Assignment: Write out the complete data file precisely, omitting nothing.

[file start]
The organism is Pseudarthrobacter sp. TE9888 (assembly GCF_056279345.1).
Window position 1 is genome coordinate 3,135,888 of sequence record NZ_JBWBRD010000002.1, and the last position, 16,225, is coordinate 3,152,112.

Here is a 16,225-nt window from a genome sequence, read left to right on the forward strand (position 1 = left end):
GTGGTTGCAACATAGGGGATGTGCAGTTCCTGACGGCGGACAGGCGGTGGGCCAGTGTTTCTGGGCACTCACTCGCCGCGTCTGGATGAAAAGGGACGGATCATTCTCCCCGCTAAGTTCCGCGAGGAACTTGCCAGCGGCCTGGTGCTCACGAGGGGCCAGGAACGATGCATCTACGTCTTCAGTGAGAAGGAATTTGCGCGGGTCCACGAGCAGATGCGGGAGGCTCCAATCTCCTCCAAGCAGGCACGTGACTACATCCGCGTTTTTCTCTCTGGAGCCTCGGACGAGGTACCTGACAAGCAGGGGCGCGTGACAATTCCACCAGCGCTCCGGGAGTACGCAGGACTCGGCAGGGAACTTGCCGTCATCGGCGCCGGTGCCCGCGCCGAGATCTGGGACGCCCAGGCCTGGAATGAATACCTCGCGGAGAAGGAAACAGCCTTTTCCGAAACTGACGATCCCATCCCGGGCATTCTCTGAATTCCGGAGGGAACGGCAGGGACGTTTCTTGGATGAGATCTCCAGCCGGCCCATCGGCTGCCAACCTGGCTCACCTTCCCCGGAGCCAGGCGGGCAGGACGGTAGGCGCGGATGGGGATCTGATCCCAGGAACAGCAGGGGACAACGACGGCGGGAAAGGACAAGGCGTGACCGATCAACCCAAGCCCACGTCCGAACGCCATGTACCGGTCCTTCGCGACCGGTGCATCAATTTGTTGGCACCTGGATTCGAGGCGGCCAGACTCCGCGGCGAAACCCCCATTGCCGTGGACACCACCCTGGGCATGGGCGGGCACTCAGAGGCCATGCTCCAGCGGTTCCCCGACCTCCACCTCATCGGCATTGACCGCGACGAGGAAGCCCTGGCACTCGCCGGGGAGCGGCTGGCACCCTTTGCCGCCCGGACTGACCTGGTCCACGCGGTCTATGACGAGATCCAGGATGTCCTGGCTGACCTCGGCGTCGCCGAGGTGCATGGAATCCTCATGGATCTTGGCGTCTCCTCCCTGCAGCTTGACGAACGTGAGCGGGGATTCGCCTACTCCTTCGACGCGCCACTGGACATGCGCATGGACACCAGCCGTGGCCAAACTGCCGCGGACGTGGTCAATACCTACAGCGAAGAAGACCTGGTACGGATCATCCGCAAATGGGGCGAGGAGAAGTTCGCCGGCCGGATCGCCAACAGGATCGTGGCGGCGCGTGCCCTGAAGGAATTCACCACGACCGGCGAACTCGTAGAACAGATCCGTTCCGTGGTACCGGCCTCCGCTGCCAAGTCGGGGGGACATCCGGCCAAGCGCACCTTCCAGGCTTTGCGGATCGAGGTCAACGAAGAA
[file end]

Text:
The organism is Pseudarthrobacter sp. TE9888 (assembly GCF_056279345.1).
Window position 1 is genome coordinate 3,135,888 of sequence record NZ_JBWBRD010000002.1, and the last position, 16,225, is coordinate 3,152,112.

Here is a 16,225-nt window from a genome sequence, read left to right on the forward strand (position 1 = left end):
GTGGTTGCAACATAGGGGATGTGCAGTTCCTGACGGCGGACAGGCGGTGGGCCAGTGTTTCTGGGCACTCACTCGCCGCGTCTGGATGAAAAGGGACGGATCATTCTCCCCGCTAAGTTCCGCGAGGAACTTGCCAGCGGCCTGGTGCTCACGAGGGGCCAGGAACGATGCATCTACGTCTTCAGTGAGAAGGAATTTGCGCGGGTCCACGAGCAGATGCGGGAGGCTCCAATCTCCTCCAAGCAGGCACGTGACTACATCCGCGTTTTTCTCTCTGGAGCCTCGGACGAGGTACCTGACAAGCAGGGGCGCGTGACAATTCCACCAGCGCTCCGGGAGTACGCAGGACTCGGCAGGGAACTTGCCGTCATCGGCGCCGGTGCCCGCGCCGAGATCTGGGACGCCCAGGCCTGGAATGAATACCTCGCGGAGAAGGAAACAGCCTTTTCCGAAACTGACGATCCCATCCCGGGCATTCTCTGAATTCCGGAGGGAACGGCAGGGACGTTTCTTGGATGAGATCTCCAGCCGGCCCATCGGCTGCCAACCTGGCTCACCTTCCCCGGAGCCAGGCGGGCAGGACGGTAGGCGCGGATGGGGATCTGATCCCAGGAACAGCAGGGGACAACGACGGCGGGAAAGGACAAGGCGTGACCGATCAACCCAAGCCCACGTCCGAACGCCATGTACCGGTCCTTCGCGACCGGTGCATCAATTTGTTGGCACCTGGATTCGAGGCGGCCAGACTCCGCGGCGAAACCCCCATTGCCGTGGACACCACCCTGGGCATGGGCGGGCACTCAGAGGCCATGCTCCAGCGGTTCCCCGACCTCCACCTCATCGGCATTGACCGCGACGAGGAAGCCCTGGCACTCGCCGGGGAGCGGCTGGCACCCTTTGCCGCCCGGACTGACCTGGTCCACGCGGTCTATGACGAGATCCAGGATGTCCTGGCTGACCTCGGCGTCGCCGAGGTGCATGGAATCCTCATGGATCTTGGCGTCTCCTCCCTGCAGCTTGACGAACGTGAGCGGGGATTCGCCTACTCCTTCGACGCGCCACTGGACATGCGCATGGACACCAGCCGTGGCCAAACTGCCGCGGACGTGGTCAATACCTACAGCGAAGAAGACCTGGTACGGATCATCCGCAAATGGGGCGAGGAGAAGTTCGCCGGCCGGATCGCCAACAGGATCGTGGCGGCGCGTGCCCTGAAGGAATTCACCACGACCGGCGAACTCGTAGAACAGATCCGTTCCGTGGTACCGGCCTCCGCTGCCAAGTCGGGGGGACATCCGGCCAAGCGCACCTTCCAGGCTTTGCGGATCGAGGTCAACGAAGAA